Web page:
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Step back, India tells Nepal King

Gyanendra has been asked to hand over power to the 7-party alliance, reports Nilova Roy Chaudhury.

india Updated: Apr 17, 2006 02:45 IST
Nilova Roy Chaudhury
Nilova Roy Chaudhury

When Indian Ambassador to Nepal, Shiv Mukherjee, met King Gyanendra on Sunday, he conveyed a strong message from New Delhi: If the King wanted to salvage what he could of the monarchy, he needed to step back and hand over power to the seven-party alliance of political parties in Kathmandu.

That was the only way he would be able to stem the rising tide of popular unrest sweeping across the Himalayan kingdom, the Indian envoy told him during the meeting, their first in almost seven months. Mere talk of elections would serve little purpose, given the popular outcry against the monarchy itself, he was told.

Only by handing over actual power to the political parties and stepping into the background would the monarchy be able to salvage a role for itself in the future. The advice was to hand over power and let the political parties sort out the issue, taking the wish of the people into account.

Though Gyanendra's response was much the same as it has been in the past, with him saying he was always keen to engage with the political parties and encourage democracy, it was unclear if the message had got through.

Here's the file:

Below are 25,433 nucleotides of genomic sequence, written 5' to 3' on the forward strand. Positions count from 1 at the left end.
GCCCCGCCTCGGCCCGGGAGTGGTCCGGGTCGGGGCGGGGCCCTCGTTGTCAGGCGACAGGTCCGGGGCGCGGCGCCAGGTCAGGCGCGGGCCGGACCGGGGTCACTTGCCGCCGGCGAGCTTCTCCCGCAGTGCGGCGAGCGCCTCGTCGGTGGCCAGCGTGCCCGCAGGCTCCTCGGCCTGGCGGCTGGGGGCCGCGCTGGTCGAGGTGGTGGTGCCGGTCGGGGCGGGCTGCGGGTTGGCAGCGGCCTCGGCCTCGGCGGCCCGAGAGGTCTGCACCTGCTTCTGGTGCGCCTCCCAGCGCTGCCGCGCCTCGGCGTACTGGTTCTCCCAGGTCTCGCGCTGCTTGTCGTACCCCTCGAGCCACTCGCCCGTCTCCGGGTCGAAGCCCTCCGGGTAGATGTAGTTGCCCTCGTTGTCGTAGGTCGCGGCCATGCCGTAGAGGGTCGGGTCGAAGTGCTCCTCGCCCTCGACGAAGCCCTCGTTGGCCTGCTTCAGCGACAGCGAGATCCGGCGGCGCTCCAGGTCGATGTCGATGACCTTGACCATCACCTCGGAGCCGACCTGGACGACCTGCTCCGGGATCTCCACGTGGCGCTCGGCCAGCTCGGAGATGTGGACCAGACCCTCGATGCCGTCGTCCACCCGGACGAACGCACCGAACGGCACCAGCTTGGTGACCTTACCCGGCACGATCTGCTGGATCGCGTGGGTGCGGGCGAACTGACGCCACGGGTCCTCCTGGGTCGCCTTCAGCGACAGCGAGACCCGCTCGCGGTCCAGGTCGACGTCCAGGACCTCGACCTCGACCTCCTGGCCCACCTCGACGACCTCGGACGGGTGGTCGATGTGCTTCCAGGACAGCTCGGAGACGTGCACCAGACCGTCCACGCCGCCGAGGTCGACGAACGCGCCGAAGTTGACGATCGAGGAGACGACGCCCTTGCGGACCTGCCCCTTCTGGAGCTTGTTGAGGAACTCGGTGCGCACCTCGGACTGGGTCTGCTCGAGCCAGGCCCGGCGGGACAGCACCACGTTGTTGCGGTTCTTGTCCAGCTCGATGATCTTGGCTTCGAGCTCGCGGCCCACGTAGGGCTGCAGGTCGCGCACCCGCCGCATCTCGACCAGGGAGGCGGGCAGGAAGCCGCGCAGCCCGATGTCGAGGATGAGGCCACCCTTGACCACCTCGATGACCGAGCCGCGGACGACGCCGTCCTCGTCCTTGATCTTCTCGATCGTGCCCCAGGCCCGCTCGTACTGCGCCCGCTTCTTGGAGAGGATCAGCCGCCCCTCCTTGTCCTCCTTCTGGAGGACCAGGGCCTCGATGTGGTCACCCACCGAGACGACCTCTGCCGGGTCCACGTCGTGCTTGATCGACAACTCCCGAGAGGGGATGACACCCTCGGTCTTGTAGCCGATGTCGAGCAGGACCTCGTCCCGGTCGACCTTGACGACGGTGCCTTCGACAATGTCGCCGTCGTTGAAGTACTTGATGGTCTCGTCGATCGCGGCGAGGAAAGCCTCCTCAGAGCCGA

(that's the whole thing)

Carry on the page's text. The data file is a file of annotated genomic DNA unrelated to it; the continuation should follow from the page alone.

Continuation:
Though nobody quite knows how the situation will play itself out, the future of the monarchy and what little, if anything, it can salvage for itself depends entirely on how the king plays his cards.

The endgame could play out as early as tomorrow, next week or over several months, analysts said.

After the meeting at Narayanhity Palace in Kathmandu, Foreign Secretary Shyam Saran met the Prime Minister and discussed the crisis in Nepal, its effect on this country and rapidly unfolding scenarios. It is believed they spoke of contingency plans in the event that Gyanendra decides to or is forced to abdicate at short notice.

It is unlikely he would seek asylum in this country, but that is one of a wide variety of options being factored into New Delhi's calculations.

India has been largely instrumental in bringing the political parties and the Maoist insurgents together to restore multi-party democracy. Though wary of the Maoists, India has noted that they have desisted from violence since the crisis in Nepal snowballed from April 6.

First Published: Apr 17, 2006 02:15 IST